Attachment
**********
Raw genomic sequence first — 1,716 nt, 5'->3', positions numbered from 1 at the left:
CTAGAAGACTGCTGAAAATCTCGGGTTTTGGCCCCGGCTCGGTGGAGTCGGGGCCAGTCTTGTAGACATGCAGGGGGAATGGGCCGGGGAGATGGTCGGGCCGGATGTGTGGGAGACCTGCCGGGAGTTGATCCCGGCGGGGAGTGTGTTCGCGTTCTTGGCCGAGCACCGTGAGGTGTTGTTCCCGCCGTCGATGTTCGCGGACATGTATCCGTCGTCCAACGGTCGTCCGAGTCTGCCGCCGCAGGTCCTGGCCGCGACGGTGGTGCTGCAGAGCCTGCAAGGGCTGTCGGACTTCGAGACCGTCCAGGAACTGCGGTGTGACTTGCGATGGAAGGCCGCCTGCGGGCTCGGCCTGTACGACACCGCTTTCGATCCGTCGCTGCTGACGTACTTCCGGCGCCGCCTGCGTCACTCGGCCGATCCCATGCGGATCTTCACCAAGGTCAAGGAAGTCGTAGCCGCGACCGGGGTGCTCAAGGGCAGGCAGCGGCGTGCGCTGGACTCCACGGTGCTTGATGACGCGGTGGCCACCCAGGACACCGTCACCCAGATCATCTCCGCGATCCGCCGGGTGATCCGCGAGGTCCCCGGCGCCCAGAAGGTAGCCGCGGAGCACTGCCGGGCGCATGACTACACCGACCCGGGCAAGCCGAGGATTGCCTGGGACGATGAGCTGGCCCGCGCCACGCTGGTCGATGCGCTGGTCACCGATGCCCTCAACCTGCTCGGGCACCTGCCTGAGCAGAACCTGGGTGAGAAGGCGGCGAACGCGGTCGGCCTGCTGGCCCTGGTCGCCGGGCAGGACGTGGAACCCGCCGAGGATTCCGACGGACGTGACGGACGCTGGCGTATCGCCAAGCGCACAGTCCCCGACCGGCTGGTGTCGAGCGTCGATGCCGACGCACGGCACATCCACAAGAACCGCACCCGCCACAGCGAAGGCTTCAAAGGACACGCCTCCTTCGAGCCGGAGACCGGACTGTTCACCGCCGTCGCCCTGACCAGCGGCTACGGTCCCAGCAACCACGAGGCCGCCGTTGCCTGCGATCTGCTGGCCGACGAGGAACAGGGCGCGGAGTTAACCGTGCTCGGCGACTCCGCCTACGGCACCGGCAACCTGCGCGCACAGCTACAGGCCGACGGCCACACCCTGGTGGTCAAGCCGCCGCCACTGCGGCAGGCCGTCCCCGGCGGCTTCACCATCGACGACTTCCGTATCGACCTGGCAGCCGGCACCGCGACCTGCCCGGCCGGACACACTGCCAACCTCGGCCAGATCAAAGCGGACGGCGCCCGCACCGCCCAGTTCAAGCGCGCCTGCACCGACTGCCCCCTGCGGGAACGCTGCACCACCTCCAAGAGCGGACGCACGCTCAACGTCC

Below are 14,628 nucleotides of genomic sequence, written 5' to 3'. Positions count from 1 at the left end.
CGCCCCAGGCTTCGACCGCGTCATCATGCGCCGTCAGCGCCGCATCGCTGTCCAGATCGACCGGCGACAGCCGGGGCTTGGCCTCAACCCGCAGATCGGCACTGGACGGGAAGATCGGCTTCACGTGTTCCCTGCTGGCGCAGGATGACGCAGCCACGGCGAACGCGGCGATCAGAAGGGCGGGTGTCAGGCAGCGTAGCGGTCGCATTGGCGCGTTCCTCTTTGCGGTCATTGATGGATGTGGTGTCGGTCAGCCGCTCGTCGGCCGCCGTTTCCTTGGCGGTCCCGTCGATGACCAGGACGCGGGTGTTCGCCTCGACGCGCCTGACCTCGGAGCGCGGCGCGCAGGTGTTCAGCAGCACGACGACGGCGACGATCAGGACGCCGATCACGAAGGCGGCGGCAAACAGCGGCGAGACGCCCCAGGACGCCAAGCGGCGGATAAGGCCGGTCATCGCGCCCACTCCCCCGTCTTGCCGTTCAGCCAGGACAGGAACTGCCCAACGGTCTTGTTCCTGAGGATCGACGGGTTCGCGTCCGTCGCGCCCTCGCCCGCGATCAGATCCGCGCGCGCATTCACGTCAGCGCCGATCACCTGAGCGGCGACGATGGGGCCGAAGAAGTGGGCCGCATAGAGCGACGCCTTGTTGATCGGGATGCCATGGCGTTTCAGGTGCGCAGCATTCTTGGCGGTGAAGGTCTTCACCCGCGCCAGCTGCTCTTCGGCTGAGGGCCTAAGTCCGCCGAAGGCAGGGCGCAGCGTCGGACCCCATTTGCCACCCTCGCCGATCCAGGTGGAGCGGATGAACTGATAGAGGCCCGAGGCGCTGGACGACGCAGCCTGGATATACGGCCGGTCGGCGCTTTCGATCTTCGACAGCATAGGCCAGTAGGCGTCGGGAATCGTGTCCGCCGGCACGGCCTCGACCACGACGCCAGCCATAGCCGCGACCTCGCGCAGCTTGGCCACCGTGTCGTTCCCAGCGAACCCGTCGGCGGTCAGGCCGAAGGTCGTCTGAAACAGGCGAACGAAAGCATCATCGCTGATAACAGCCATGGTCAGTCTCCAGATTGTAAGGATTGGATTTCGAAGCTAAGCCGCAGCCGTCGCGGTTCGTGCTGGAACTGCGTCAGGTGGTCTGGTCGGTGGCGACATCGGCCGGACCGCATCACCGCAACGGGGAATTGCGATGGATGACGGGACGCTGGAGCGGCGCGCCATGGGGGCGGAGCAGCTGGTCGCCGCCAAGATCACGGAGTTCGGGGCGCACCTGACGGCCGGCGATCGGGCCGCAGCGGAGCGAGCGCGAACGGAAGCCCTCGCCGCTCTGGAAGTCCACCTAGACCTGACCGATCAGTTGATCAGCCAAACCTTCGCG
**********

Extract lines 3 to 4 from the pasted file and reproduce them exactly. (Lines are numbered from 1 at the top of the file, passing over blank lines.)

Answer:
Below are 14,628 nucleotides of genomic sequence, written 5' to 3'. Positions count from 1 at the left end.
CGCCCCAGGCTTCGACCGCGTCATCATGCGCCGTCAGCGCCGCATCGCTGTCCAGATCGACCGGCGACAGCCGGGGCTTGGCCTCAACCCGCAGATCGGCACTGGACGGGAAGATCGGCTTCACGTGTTCCCTGCTGGCGCAGGATGACGCAGCCACGGCGAACGCGGCGATCAGAAGGGCGGGTGTCAGGCAGCGTAGCGGTCGCATTGGCGCGTTCCTCTTTGCGGTCATTGATGGATGTGGTGTCGGTCAGCCGCTCGTCGGCCGCCGTTTCCTTGGCGGTCCCGTCGATGACCAGGACGCGGGTGTTCGCCTCGACGCGCCTGACCTCGGAGCGCGGCGCGCAGGTGTTCAGCAGCACGACGACGGCGACGATCAGGACGCCGATCACGAAGGCGGCGGCAAACAGCGGCGAGACGCCCCAGGACGCCAAGCGGCGGATAAGGCCGGTCATCGCGCCCACTCCCCCGTCTTGCCGTTCAGCCAGGACAGGAACTGCCCAACGGTCTTGTTCCTGAGGATCGACGGGTTCGCGTCCGTCGCGCCCTCGCCCGCGATCAGATCCGCGCGCGCATTCACGTCAGCGCCGATCACCTGAGCGGCGACGATGGGGCCGAAGAAGTGGGCCGCATAGAGCGACGCCTTGTTGATCGGGATGCCATGGCGTTTCAGGTGCGCAGCATTCTTGGCGGTGAAGGTCTTCACCCGCGCCAGCTGCTCTTCGGCTGAGGGCCTAAGTCCGCCGAAGGCAGGGCGCAGCGTCGGACCCCATTTGCCACCCTCGCCGATCCAGGTGGAGCGGATGAACTGATAGAGGCCCGAGGCGCTGGACGACGCAGCCTGGATATACGGCCGGTCGGCGCTTTCGATCTTCGACAGCATAGGCCAGTAGGCGTCGGGAATCGTGTCCGCCGGCACGGCCTCGACCACGACGCCAGCCATAGCCGCGACCTCGCGCAGCTTGGCCACCGTGTCGTTCCCAGCGAACCCGTCGGCGGTCAGGCCGAAGGTCGTCTGAAACAGGCGAACGAAAGCATCATCGCTGATAACAGCCATGGTCAGTCTCCAGATTGTAAGGATTGGATTTCGAAGCTAAGCCGCAGCCGTCGCGGTTCGTGCTGGAACTGCGTCAGGTGGTCTGGTCGGTGGCGACATCGGCCGGACCGCATCACCGCAACGGGGAATTGCGATGGATGACGGGACGCTGGAGCGGCGCGCCATGGGGGCGGAGCAGCTGGTCGCCGCCAAGATCACGGAGTTCGGGGCGCACCTGACGGCCGGCGATCGGGCCGCAGCGGAGCGAGCGCGAACGGAAGCCCTCGCCGCTCTGGAAGTCCACCTAGACCTGACCGATCAGTTGATCAGCCAAACCTTCGCG